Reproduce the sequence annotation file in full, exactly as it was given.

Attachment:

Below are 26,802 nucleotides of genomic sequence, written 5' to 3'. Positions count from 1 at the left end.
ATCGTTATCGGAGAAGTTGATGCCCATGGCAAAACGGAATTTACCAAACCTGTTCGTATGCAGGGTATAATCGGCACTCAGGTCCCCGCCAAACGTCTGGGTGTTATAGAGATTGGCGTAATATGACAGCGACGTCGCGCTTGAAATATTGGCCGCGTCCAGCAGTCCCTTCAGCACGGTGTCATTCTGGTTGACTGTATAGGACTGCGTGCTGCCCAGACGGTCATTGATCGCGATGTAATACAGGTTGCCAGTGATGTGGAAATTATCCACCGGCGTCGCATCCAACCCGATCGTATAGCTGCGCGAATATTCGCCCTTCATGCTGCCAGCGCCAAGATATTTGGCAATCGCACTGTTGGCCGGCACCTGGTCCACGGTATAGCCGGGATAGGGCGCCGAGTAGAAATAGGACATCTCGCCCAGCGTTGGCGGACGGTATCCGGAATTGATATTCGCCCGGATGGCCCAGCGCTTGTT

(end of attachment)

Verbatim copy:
Below are 26,802 nucleotides of genomic sequence, written 5' to 3'. Positions count from 1 at the left end.
ATCGTTATCGGAGAAGTTGATGCCCATGGCAAAACGGAATTTACCAAACCTGTTCGTATGCAGGGTATAATCGGCACTCAGGTCCCCGCCAAACGTCTGGGTGTTATAGAGATTGGCGTAATATGACAGCGACGTCGCGCTTGAAATATTGGCCGCGTCCAGCAGTCCCTTCAGCACGGTGTCATTCTGGTTGACTGTATAGGACTGCGTGCTGCCCAGACGGTCATTGATCGCGATGTAATACAGGTTGCCAGTGATGTGGAAATTATCCACCGGCGTCGCATCCAACCCGATCGTATAGCTGCGCGAATATTCGCCCTTCATGCTGCCAGCGCCAAGATATTTGGCAATCGCACTGTTGGCCGGCACCTGGTCCACGGTATAGCCGGGATAGGGCGCCGAGTAGAAATAGGACATCTCGCCCAGCGTTGGCGGACGGTATCCGGAATTGATATTCGCCCGGATGGCCCAGCGCTTGTT